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WHO stops short of declaring latest Ebola outbreak a global emergency

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By Lauren Chadwick
WHO stops short of declaring latest Ebola outbreak a global emergency

The World Health Organization (WHO) determined for the third time that the Ebola outbreak in the Democratic Republic of the Congo (DRC) is not a "public health emergency of international concern".

WHO Secretary-General, Dr Tedros Adhanom Ghebreyesus, said the risk for cross-border spread of the disease was still very high but did not constitute a "global threat".

It does represent an emergency in DRC and the region, WHO added.

During the announcement on Friday, the acting chair of the emergency committee, Dr Preben Aavitsland, said the committee was disappointed that WHO and the affected countries "have not received the funding and resources needed for this outbreak".

"Less than one-third of the resources needed are available," WHO said.

Dr Michael Ryan, the executive director of WHO Health Emergencies Programme, said that Ugandan authorities had identified 98 contacts potentially exposed to the virus of which 10 were determined to be "high risk".

WHO said that "at-risk countries should improve their preparedness for detecting and managing exported cases, as Uganda has done".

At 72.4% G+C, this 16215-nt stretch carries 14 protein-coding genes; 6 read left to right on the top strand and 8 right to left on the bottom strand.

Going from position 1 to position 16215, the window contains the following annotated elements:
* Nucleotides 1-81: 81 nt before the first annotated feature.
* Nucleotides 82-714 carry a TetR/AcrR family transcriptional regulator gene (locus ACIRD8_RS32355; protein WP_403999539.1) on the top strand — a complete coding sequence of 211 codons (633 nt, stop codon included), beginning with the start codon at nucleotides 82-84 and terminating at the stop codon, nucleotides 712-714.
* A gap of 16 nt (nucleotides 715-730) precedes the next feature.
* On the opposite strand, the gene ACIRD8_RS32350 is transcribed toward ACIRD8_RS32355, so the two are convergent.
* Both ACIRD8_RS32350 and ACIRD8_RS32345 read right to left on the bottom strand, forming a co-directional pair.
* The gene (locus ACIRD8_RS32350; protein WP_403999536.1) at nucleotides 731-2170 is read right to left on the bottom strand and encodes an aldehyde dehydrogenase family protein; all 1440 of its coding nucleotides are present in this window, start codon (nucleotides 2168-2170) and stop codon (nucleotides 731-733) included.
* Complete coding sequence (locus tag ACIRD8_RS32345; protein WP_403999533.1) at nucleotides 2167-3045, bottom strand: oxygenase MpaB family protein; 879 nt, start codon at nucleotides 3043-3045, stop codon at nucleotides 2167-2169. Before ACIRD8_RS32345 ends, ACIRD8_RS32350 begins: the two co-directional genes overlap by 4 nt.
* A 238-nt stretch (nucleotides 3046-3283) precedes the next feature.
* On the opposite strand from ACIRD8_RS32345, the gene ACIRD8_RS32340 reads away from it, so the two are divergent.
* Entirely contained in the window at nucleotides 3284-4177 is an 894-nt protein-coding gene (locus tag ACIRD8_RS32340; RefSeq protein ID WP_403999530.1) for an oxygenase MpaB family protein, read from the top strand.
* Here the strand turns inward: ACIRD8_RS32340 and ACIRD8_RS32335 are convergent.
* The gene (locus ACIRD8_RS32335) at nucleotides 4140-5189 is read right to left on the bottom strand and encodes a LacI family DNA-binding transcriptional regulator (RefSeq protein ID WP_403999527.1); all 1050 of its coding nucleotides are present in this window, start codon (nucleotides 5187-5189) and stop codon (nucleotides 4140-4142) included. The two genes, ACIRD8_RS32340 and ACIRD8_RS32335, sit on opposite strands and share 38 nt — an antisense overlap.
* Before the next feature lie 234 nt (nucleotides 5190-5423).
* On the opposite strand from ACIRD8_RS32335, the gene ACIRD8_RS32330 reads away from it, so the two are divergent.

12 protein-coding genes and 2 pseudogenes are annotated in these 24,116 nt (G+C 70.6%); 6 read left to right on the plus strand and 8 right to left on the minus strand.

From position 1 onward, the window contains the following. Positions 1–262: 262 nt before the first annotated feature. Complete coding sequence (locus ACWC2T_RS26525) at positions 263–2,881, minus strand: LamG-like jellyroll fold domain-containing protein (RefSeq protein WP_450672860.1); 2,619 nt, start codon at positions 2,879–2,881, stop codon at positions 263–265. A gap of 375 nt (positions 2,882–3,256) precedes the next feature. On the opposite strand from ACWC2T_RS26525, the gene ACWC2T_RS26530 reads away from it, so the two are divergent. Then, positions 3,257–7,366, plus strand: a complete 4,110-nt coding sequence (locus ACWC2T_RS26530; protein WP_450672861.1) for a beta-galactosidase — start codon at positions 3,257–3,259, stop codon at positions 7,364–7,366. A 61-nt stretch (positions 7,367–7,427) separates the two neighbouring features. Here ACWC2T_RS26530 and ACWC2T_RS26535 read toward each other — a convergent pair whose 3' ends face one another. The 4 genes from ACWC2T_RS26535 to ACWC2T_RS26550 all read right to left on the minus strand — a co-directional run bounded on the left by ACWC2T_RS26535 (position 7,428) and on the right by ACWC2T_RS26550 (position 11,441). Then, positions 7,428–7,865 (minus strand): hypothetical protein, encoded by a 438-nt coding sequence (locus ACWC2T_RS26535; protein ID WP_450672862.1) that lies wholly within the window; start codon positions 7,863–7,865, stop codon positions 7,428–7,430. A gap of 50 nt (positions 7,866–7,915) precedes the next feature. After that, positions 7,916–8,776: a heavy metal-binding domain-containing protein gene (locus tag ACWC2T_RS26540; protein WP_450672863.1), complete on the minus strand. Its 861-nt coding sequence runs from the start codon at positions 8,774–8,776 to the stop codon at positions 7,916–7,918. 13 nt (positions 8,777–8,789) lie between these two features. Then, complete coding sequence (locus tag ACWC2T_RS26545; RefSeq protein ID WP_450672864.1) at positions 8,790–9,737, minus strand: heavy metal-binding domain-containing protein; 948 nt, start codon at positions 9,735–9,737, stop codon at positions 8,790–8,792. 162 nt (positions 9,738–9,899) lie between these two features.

Aavitsland said there would have been risks in declaring the outbreak a global emergency and determined that the consequences could have included "restrictions on travel and trade" and "border closures" that could "severely harm the economy in the Democratic Republic of Congo".

"This is not a global emergency," he said, but rather a "severe emergency" in the DRC.

You can watch the announcement in the video player, below.

The Ministry of Health in the DRC first declared an outbreak of Ebola in August 2018.

As of June 12, 1,411 people had died, WHO said.

There were three confirmed cases of the virus in neighbouring Uganda, all in a family who had travelled to the country from the DRC.

The Ugandan Ministry of Health said on Friday that there were no longer any confirmed cases of the virus in Uganda. Two people had already died in the country — a five-year-old boy and his grandmother.

The number of cases has significantly increased in the DRC over the last few months.

"It’s more than 2000 cases and the mortality rate is nearly 70% which is an absolute crisis," Claire Manera, a field coordinator for the international humanitarian non-profit Médecins Sans Frontières told Euronews on Thursday.

She said declaring the crisis a public health emergency would bring more resources to the area which are much needed.

Ebola is a highly contagious hemorrhagic fever that transmits through close contact with the blood faeces or vomit of someone who is sick or has died from the disease.

The early symptoms of the virus include fever, fatigue, muscle pain, headache, and a sore throat and can often be mistaken for a number of other illnesses.

Watch Euronews' Alex Morgan interview Georgetown University's Dr Alexandra Phelan in the video player above. Read more about the current outbreak of Ebola here.